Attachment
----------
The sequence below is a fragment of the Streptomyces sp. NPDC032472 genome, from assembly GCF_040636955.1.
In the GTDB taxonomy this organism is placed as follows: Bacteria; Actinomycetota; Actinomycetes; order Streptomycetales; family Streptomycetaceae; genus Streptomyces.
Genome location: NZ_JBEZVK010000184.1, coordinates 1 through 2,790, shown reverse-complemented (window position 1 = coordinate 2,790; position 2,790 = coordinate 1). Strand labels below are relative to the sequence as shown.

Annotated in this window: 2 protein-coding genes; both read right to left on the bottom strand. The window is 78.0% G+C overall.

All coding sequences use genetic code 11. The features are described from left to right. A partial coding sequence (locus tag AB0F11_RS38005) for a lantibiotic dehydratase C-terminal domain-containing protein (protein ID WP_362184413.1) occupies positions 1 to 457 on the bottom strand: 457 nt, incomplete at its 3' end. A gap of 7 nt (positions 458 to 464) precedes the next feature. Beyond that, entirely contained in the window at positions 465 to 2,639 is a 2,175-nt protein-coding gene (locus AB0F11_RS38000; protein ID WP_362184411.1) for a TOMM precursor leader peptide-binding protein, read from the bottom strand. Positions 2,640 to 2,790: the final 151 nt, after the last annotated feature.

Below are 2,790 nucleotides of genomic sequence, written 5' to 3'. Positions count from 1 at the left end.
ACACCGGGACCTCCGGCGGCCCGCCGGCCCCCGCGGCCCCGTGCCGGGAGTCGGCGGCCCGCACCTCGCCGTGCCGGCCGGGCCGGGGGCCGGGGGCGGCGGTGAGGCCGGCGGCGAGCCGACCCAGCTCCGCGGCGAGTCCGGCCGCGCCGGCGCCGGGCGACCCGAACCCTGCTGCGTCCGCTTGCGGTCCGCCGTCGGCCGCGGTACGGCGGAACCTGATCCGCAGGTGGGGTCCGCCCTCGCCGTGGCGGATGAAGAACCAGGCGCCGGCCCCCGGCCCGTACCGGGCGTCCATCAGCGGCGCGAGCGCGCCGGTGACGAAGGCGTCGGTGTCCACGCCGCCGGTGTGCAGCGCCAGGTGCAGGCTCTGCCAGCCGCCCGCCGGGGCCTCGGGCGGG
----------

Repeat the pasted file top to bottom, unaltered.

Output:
The sequence below is a fragment of the Streptomyces sp. NPDC032472 genome, from assembly GCF_040636955.1.
In the GTDB taxonomy this organism is placed as follows: Bacteria; Actinomycetota; Actinomycetes; order Streptomycetales; family Streptomycetaceae; genus Streptomyces.
Genome location: NZ_JBEZVK010000184.1, coordinates 1 through 2,790, shown reverse-complemented (window position 1 = coordinate 2,790; position 2,790 = coordinate 1). Strand labels below are relative to the sequence as shown.

Annotated in this window: 2 protein-coding genes; both read right to left on the bottom strand. The window is 78.0% G+C overall.

All coding sequences use genetic code 11. The features are described from left to right. A partial coding sequence (locus tag AB0F11_RS38005) for a lantibiotic dehydratase C-terminal domain-containing protein (protein ID WP_362184413.1) occupies positions 1 to 457 on the bottom strand: 457 nt, incomplete at its 3' end. A gap of 7 nt (positions 458 to 464) precedes the next feature. Beyond that, entirely contained in the window at positions 465 to 2,639 is a 2,175-nt protein-coding gene (locus AB0F11_RS38000; protein ID WP_362184411.1) for a TOMM precursor leader peptide-binding protein, read from the bottom strand. Positions 2,640 to 2,790: the final 151 nt, after the last annotated feature.

Below are 2,790 nucleotides of genomic sequence, written 5' to 3'. Positions count from 1 at the left end.
ACACCGGGACCTCCGGCGGCCCGCCGGCCCCCGCGGCCCCGTGCCGGGAGTCGGCGGCCCGCACCTCGCCGTGCCGGCCGGGCCGGGGGCCGGGGGCGGCGGTGAGGCCGGCGGCGAGCCGACCCAGCTCCGCGGCGAGTCCGGCCGCGCCGGCGCCGGGCGACCCGAACCCTGCTGCGTCCGCTTGCGGTCCGCCGTCGGCCGCGGTACGGCGGAACCTGATCCGCAGGTGGGGTCCGCCCTCGCCGTGGCGGATGAAGAACCAGGCGCCGGCCCCCGGCCCGTACCGGGCGTCCATCAGCGGCGCGAGCGCGCCGGTGACGAAGGCGTCGGTGTCCACGCCGCCGGTGTGCAGCGCCAGGTGCAGGCTCTGCCAGCCGCCCGCCGGGGCCTCGGGCGGG